NamelessÂ +Â harmlessÂ =Â blameless: When seemingly irrelevant factors influence judgment of (un)ethical behavior
AbstractPeople often make judgments about the ethicality of others' behaviors and then decide how harshly to punish such behaviors. When they make these judgments and decisions, sometimes the victims of the unethical behavior are identifiable, and sometimes they are not. In addition, in our uncertain world, sometimes an unethical action causes harm, and sometimes it does not. We argue that a rational assessment of ethicality should not depend on the identifiability of the victim of wrongdoing or the actual harm caused if the judge and the decision maker have the same information. Yet in five laboratory studies, we show that these factors have a systematic effect on how people judge the ethicality of the perpetrator of an unethical action. Our studies show that people judge behavior as more unethical when: (1) identifiable vs. unidentifiable victims are involved and (2) the behavior leads to a negative rather than a positive outcome. We also find that people's willingness to punish wrongdoers is consistent with their judgments, and we offer preliminary evidence on how to reduce these biases.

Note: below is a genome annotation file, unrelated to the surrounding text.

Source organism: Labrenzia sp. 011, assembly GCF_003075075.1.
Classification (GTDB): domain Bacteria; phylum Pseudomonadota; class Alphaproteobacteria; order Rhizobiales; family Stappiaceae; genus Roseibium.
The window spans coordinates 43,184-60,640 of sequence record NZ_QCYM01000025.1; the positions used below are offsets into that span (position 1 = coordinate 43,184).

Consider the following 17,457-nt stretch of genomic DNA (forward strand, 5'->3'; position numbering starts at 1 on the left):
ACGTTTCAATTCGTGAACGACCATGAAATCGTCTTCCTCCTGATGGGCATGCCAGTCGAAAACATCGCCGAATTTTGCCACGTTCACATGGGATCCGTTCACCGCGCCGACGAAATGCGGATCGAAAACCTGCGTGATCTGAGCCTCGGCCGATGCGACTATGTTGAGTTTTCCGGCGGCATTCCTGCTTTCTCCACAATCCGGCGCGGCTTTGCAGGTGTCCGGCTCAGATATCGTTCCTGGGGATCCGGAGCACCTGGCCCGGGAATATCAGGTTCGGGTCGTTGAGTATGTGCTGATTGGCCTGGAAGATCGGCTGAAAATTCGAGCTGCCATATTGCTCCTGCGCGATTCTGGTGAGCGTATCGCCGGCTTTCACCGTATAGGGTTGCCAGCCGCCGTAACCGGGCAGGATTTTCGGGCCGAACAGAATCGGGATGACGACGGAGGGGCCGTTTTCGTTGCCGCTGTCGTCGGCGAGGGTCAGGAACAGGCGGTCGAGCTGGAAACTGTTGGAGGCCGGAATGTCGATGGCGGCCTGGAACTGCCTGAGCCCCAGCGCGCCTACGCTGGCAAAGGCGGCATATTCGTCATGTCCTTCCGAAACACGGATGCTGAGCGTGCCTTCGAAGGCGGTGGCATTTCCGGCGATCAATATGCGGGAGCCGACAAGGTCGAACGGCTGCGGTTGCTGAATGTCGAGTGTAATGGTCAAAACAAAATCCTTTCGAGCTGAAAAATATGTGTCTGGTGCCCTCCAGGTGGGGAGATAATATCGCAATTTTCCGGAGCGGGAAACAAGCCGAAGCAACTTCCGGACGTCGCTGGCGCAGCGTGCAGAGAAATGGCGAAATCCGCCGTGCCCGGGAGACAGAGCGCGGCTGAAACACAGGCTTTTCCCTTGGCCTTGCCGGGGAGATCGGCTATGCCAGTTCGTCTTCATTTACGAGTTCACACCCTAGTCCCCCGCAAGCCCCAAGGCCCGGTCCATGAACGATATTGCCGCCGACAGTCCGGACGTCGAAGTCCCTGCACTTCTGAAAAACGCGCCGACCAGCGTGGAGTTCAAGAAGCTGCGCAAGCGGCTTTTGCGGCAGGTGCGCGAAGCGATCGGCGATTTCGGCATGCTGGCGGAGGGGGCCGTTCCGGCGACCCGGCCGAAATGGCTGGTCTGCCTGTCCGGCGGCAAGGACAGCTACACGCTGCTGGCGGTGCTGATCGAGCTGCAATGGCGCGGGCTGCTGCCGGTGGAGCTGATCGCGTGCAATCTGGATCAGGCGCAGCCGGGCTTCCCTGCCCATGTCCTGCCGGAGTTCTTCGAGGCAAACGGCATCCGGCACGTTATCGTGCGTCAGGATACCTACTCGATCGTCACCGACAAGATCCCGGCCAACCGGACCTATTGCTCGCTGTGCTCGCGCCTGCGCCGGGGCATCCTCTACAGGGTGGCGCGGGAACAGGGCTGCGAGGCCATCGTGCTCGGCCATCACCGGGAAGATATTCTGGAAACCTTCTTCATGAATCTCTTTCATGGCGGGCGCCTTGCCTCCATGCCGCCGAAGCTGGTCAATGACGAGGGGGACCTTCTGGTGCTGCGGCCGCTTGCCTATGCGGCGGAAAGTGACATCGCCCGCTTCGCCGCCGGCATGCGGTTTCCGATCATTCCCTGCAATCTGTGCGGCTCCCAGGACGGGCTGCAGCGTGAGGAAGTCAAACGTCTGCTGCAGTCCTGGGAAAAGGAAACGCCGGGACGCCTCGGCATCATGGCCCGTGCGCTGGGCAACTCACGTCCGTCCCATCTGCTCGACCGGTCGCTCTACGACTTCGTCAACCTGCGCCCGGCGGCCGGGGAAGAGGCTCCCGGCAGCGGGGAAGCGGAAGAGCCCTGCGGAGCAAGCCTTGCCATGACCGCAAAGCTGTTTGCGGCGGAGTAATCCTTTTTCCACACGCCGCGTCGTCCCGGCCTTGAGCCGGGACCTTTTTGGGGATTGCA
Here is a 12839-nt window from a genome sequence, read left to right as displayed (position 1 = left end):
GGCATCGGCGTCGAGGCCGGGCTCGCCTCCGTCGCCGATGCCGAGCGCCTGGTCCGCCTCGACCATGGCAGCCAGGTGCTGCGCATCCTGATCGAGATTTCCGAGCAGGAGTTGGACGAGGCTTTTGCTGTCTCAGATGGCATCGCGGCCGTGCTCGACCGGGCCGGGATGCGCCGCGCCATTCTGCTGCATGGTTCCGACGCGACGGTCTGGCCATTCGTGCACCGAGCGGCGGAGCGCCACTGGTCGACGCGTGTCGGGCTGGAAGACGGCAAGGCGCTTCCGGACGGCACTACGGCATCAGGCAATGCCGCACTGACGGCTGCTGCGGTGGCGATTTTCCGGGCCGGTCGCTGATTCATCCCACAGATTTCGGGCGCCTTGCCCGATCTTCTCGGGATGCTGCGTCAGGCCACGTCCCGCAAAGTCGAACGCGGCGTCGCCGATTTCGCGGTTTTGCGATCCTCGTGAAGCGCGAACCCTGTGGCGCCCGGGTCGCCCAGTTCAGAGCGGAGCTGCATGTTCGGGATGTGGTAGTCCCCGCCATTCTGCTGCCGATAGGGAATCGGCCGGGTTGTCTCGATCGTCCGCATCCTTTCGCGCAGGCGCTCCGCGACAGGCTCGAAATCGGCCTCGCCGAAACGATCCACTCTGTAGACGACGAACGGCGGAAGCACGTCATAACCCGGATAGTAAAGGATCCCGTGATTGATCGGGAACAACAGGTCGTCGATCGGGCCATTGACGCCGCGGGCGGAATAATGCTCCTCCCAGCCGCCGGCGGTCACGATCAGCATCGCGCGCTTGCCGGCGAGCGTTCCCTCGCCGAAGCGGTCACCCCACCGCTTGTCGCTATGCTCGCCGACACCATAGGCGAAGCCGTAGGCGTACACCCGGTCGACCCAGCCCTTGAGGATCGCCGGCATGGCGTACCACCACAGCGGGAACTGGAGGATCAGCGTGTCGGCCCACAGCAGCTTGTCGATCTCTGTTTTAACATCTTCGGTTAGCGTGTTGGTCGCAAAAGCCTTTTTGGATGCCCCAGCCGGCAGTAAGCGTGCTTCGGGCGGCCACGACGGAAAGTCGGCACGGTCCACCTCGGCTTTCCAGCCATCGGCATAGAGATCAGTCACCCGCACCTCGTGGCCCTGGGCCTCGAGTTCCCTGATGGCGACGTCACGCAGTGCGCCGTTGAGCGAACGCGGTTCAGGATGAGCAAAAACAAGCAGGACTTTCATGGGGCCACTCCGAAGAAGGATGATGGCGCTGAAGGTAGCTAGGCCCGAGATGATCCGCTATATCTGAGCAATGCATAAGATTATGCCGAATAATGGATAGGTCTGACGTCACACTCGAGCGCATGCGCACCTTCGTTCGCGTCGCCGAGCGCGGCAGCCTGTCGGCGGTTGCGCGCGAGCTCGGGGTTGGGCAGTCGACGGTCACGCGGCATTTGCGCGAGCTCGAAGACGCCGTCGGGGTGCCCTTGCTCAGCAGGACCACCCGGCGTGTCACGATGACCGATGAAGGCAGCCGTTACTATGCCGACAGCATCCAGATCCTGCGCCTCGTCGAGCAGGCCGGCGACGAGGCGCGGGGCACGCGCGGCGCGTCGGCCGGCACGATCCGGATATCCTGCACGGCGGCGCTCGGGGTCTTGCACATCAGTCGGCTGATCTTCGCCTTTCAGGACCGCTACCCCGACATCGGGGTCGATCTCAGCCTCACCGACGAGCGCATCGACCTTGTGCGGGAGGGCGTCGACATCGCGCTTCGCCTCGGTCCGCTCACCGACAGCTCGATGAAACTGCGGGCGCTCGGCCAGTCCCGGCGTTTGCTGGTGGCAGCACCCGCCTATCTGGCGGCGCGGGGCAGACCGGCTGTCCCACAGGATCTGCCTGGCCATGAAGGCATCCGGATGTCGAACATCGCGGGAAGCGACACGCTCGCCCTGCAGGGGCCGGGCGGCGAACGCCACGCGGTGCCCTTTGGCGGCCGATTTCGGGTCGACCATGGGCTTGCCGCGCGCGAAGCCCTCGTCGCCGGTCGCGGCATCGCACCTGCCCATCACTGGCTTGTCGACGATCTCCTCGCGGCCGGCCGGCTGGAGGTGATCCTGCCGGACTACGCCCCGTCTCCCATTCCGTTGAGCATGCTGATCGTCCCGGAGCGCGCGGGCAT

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Bibliographic InfoArticle provided by Elsevier in its journal Organizational Behavior and Human Decision Processes.
Volume (Year): 111 (2010)
Issue (Month): 2 (March)
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Web page: http://www.elsevier.com/locate/obhdp
Ethics Identifiability Judgment Outcome bias Unethical behavior;
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- Schminke, Marshall & Caldwell, James & Ambrose, Maureen L. & McMahon, Sean R., 2014. "Better than ever? Employee reactions to ethical failures in organizations, and the ethical recovery paradox," Organizational Behavior and Human Decision Processes, Elsevier, vol. 123(2), pages 206-219.
- Sharma, Eesha & Mazar, Nina & Alter, Adam L. & Ariely, Dan, 2014. "Financial deprivation selectively shifts moral standards and compromises moral decisions," Organizational Behavior and Human Decision Processes, Elsevier, vol. 123(2), pages 90-100.
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